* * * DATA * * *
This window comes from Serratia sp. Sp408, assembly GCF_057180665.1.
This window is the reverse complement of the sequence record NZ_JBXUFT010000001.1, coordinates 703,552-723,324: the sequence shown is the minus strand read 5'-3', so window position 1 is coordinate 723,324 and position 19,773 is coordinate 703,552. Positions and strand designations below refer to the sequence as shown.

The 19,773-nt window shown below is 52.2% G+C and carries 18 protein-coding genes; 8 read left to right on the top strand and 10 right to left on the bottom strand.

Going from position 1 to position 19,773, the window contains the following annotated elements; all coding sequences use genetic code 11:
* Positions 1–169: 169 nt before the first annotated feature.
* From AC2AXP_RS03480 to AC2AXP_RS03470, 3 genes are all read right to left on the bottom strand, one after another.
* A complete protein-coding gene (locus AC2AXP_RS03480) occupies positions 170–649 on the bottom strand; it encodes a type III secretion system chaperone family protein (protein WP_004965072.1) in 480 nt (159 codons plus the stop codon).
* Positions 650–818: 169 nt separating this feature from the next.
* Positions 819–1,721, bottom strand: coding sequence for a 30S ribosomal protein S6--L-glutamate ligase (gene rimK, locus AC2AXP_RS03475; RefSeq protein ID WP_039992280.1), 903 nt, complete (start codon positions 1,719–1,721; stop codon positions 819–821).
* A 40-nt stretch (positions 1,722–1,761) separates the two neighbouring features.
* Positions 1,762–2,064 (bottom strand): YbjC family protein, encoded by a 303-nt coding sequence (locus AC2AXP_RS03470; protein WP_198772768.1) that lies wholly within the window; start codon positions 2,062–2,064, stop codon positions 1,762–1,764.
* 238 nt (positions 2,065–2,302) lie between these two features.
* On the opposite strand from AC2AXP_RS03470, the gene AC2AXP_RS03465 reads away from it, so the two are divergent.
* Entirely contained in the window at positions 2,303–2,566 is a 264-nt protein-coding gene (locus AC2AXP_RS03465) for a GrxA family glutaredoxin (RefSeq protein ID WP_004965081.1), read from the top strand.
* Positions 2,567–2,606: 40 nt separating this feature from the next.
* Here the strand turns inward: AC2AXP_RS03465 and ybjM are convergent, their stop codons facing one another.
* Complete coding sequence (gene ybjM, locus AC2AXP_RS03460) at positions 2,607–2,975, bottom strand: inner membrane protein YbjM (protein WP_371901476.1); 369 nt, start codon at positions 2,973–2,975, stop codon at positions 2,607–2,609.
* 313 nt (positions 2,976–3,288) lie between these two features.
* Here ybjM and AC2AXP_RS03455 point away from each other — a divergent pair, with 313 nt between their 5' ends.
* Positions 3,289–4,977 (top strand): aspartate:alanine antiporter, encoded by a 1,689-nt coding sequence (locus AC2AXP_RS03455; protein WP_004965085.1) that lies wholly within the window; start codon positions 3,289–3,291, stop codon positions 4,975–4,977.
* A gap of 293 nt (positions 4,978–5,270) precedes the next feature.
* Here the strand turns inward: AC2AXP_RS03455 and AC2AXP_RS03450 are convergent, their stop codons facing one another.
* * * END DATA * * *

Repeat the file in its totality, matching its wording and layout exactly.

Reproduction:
This window comes from Serratia sp. Sp408, assembly GCF_057180665.1.
This window is the reverse complement of the sequence record NZ_JBXUFT010000001.1, coordinates 703,552-723,324: the sequence shown is the minus strand read 5'-3', so window position 1 is coordinate 723,324 and position 19,773 is coordinate 703,552. Positions and strand designations below refer to the sequence as shown.

The 19,773-nt window shown below is 52.2% G+C and carries 18 protein-coding genes; 8 read left to right on the top strand and 10 right to left on the bottom strand.

Going from position 1 to position 19,773, the window contains the following annotated elements; all coding sequences use genetic code 11:
* Positions 1–169: 169 nt before the first annotated feature.
* From AC2AXP_RS03480 to AC2AXP_RS03470, 3 genes are all read right to left on the bottom strand, one after another.
* A complete protein-coding gene (locus AC2AXP_RS03480) occupies positions 170–649 on the bottom strand; it encodes a type III secretion system chaperone family protein (protein WP_004965072.1) in 480 nt (159 codons plus the stop codon).
* Positions 650–818: 169 nt separating this feature from the next.
* Positions 819–1,721, bottom strand: coding sequence for a 30S ribosomal protein S6--L-glutamate ligase (gene rimK, locus AC2AXP_RS03475; RefSeq protein ID WP_039992280.1), 903 nt, complete (start codon positions 1,719–1,721; stop codon positions 819–821).
* A 40-nt stretch (positions 1,722–1,761) separates the two neighbouring features.
* Positions 1,762–2,064 (bottom strand): YbjC family protein, encoded by a 303-nt coding sequence (locus AC2AXP_RS03470; protein WP_198772768.1) that lies wholly within the window; start codon positions 2,062–2,064, stop codon positions 1,762–1,764.
* 238 nt (positions 2,065–2,302) lie between these two features.
* On the opposite strand from AC2AXP_RS03470, the gene AC2AXP_RS03465 reads away from it, so the two are divergent.
* Entirely contained in the window at positions 2,303–2,566 is a 264-nt protein-coding gene (locus AC2AXP_RS03465) for a GrxA family glutaredoxin (RefSeq protein ID WP_004965081.1), read from the top strand.
* Positions 2,567–2,606: 40 nt separating this feature from the next.
* Here the strand turns inward: AC2AXP_RS03465 and ybjM are convergent, their stop codons facing one another.
* Complete coding sequence (gene ybjM, locus AC2AXP_RS03460) at positions 2,607–2,975, bottom strand: inner membrane protein YbjM (protein WP_371901476.1); 369 nt, start codon at positions 2,973–2,975, stop codon at positions 2,607–2,609.
* 313 nt (positions 2,976–3,288) lie between these two features.
* Here ybjM and AC2AXP_RS03455 point away from each other — a divergent pair, with 313 nt between their 5' ends.
* Positions 3,289–4,977 (top strand): aspartate:alanine antiporter, encoded by a 1,689-nt coding sequence (locus AC2AXP_RS03455; protein WP_004965085.1) that lies wholly within the window; start codon positions 3,289–3,291, stop codon positions 4,975–4,977.
* A gap of 293 nt (positions 4,978–5,270) precedes the next feature.
* Here the strand turns inward: AC2AXP_RS03455 and AC2AXP_RS03450 are convergent, their stop codons facing one another.